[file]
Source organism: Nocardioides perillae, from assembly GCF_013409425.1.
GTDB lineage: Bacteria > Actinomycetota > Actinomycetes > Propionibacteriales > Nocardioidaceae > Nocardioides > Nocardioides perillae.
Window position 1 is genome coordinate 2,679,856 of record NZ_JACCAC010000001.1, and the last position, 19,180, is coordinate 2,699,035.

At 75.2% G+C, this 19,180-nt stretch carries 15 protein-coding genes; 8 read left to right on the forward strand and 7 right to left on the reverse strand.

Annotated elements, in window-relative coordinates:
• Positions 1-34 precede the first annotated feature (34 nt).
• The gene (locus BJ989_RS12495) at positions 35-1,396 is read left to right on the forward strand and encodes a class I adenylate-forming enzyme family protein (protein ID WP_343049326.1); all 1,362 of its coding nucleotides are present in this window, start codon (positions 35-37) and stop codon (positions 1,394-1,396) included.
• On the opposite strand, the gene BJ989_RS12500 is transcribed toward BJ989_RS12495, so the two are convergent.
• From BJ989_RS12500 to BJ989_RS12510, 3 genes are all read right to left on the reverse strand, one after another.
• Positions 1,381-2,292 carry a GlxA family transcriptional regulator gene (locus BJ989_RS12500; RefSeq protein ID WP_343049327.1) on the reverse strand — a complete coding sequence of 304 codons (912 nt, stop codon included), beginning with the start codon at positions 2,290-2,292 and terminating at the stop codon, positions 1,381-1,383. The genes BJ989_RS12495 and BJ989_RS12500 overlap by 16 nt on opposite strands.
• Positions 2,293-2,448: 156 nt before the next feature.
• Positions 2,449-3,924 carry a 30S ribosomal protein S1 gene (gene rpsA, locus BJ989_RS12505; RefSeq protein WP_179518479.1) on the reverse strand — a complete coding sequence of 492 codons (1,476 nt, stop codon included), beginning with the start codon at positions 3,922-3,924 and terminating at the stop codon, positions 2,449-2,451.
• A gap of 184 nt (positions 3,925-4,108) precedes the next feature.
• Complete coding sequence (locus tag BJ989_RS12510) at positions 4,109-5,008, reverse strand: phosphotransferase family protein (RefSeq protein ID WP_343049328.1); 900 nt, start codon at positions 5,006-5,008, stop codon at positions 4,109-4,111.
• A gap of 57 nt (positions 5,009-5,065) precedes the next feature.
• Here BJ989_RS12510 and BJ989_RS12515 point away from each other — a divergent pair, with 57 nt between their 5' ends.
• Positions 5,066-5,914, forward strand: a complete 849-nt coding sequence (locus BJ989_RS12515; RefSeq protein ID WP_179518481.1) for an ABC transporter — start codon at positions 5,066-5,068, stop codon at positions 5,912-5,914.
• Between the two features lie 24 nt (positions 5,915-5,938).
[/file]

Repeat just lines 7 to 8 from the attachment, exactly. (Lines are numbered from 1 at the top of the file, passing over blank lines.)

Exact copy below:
• The gene (locus BJ989_RS12495) at positions 35-1,396 is read left to right on the forward strand and encodes a class I adenylate-forming enzyme family protein (protein ID WP_343049326.1); all 1,362 of its coding nucleotides are present in this window, start codon (positions 35-37) and stop codon (positions 1,394-1,396) included.
• On the opposite strand, the gene BJ989_RS12500 is transcribed toward BJ989_RS12495, so the two are convergent.